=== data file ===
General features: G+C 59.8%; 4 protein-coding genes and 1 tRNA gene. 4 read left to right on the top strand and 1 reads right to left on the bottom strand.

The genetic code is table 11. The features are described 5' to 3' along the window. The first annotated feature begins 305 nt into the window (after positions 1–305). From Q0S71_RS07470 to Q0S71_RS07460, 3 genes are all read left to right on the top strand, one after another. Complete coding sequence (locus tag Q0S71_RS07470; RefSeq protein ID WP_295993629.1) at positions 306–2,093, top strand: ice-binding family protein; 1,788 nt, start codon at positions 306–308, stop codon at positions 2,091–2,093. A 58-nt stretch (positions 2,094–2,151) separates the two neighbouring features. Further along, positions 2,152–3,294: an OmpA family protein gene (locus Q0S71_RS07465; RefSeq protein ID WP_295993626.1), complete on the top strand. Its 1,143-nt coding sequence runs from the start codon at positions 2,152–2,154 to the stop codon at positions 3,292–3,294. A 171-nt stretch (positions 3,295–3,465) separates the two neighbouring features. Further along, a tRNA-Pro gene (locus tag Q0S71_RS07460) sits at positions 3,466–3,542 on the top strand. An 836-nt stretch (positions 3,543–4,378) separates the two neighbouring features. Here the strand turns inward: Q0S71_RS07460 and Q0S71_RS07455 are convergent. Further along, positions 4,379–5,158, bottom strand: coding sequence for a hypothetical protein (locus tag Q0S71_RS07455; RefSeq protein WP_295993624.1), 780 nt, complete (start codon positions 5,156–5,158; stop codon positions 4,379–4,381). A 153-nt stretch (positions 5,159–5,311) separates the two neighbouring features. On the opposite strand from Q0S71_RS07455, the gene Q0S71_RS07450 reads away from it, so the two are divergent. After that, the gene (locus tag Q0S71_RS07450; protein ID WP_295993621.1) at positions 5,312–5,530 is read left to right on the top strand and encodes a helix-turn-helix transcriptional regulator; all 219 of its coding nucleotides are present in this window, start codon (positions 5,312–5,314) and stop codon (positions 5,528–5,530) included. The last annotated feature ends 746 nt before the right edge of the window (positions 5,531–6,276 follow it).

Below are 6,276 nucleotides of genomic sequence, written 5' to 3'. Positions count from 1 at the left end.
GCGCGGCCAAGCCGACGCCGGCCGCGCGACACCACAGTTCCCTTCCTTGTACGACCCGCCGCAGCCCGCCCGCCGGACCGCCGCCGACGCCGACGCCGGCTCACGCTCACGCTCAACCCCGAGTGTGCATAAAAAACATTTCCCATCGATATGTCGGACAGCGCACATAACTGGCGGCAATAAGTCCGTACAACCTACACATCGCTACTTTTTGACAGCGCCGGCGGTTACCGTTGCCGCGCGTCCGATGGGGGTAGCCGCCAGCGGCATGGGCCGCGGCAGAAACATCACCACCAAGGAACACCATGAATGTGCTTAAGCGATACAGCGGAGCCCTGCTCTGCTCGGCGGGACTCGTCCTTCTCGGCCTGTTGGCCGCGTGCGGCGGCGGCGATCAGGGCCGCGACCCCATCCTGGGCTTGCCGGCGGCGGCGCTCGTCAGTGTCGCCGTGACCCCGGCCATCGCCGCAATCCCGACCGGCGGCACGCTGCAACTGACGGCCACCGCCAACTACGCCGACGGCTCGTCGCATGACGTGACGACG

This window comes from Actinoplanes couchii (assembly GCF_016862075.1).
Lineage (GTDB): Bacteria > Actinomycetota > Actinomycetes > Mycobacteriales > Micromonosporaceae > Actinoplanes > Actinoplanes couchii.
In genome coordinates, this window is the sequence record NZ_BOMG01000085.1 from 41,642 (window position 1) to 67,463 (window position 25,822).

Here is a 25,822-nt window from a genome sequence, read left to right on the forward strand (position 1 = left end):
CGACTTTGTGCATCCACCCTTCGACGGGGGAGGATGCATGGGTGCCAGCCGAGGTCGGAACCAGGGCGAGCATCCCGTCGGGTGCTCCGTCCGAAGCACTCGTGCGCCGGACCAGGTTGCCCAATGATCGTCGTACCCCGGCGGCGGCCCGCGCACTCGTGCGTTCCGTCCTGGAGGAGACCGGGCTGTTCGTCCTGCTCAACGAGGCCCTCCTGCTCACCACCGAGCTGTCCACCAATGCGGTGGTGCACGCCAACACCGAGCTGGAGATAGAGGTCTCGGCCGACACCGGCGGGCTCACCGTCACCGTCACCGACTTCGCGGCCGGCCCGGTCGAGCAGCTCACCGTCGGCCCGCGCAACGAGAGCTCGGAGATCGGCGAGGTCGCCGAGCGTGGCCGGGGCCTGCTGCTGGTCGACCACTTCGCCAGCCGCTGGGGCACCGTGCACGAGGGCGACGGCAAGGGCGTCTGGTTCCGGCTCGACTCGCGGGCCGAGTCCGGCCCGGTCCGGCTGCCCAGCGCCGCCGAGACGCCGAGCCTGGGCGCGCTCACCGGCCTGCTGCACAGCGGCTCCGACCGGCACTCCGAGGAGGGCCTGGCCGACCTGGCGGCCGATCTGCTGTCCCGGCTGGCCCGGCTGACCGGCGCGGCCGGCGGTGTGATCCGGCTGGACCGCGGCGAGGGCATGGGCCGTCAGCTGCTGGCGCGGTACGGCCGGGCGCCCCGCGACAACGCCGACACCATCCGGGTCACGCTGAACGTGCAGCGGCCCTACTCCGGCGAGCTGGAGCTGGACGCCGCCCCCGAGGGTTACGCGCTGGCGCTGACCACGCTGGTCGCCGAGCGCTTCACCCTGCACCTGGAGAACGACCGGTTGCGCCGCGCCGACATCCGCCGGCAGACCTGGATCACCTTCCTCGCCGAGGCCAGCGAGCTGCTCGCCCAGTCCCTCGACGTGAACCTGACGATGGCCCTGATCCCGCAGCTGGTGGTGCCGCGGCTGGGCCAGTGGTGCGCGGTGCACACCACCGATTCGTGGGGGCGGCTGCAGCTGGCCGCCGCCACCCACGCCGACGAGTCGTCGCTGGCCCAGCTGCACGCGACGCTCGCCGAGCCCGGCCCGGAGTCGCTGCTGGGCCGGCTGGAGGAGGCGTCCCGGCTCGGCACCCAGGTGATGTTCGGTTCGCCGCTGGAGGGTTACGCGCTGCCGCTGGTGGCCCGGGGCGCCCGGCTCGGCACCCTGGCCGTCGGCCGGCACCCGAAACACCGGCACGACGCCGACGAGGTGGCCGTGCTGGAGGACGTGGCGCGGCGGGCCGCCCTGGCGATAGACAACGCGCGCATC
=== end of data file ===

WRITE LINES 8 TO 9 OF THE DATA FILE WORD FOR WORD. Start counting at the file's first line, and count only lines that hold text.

Here is a 25,822-nt window from a genome sequence, read left to right on the forward strand (position 1 = left end):
CGACTTTGTGCATCCACCCTTCGACGGGGGAGGATGCATGGGTGCCAGCCGAGGTCGGAACCAGGGCGAGCATCCCGTCGGGTGCTCCGTCCGAAGCACTCGTGCGCCGGACCAGGTTGCCCAATGATCGTCGTACCCCGGCGGCGGCCCGCGCACTCGTGCGTTCCGTCCTGGAGGAGACCGGGCTGTTCGTCCTGCTCAACGAGGCCCTCCTGCTCACCACCGAGCTGTCCACCAATGCGGTGGTGCACGCCAACACCGAGCTGGAGATAGAGGTCTCGGCCGACACCGGCGGGCTCACCGTCACCGTCACCGACTTCGCGGCCGGCCCGGTCGAGCAGCTCACCGTCGGCCCGCGCAACGAGAGCTCGGAGATCGGCGAGGTCGCCGAGCGTGGCCGGGGCCTGCTGCTGGTCGACCACTTCGCCAGCCGCTGGGGCACCGTGCACGAGGGCGACGGCAAGGGCGTCTGGTTCCGGCTCGACTCGCGGGCCGAGTCCGGCCCGGTCCGGCTGCCCAGCGCCGCCGAGACGCCGAGCCTGGGCGCGCTCACCGGCCTGCTGCACAGCGGCTCCGACCGGCACTCCGAGGAGGGCCTGGCCGACCTGGCGGCCGATCTGCTGTCCCGGCTGGCCCGGCTGACCGGCGCGGCCGGCGGTGTGATCCGGCTGGACCGCGGCGAGGGCATGGGCCGTCAGCTGCTGGCGCGGTACGGCCGGGCGCCCCGCGACAACGCCGACACCATCCGGGTCACGCTGAACGTGCAGCGGCCCTACTCCGGCGAGCTGGAGCTGGACGCCGCCCCCGAGGGTTACGCGCTGGCGCTGACCACGCTGGTCGCCGAGCGCTTCACCCTGCACCTGGAGAACGACCGGTTGCGCCGCGCCGACATCCGCCGGCAGACCTGGATCACCTTCCTCGCCGAGGCCAGCGAGCTGCTCGCCCAGTCCCTCGACGTGAACCTGACGATGGCCCTGATCCCGCAGCTGGTGGTGCCGCGGCTGGGCCAGTGGTGCGCGGTGCACACCACCGATTCGTGGGGGCGGCTGCAGCTGGCCGCCGCCACCCACGCCGACGAGTCGTCGCTGGCCCAGCTGCACGCGACGCTCGCCGAGCCCGGCCCGGAGTCGCTGCTGGGCCGGCTGGAGGAGGCGTCCCGGCTCGGCACCCAGGTGATGTTCGGTTCGCCGCTGGAGGGTTACGCGCTGCCGCTGGTGGCCCGGGGCGCCCGGCTCGGCACCCTGGCCGTCGGCCGGCACCCGAAACACCGGCACGACGCCGACGAGGTGGCCGTGCTGGAGGACGTGGCGCGGCGGGCCGCCCTGGCGATAGACAACGCGCGCATC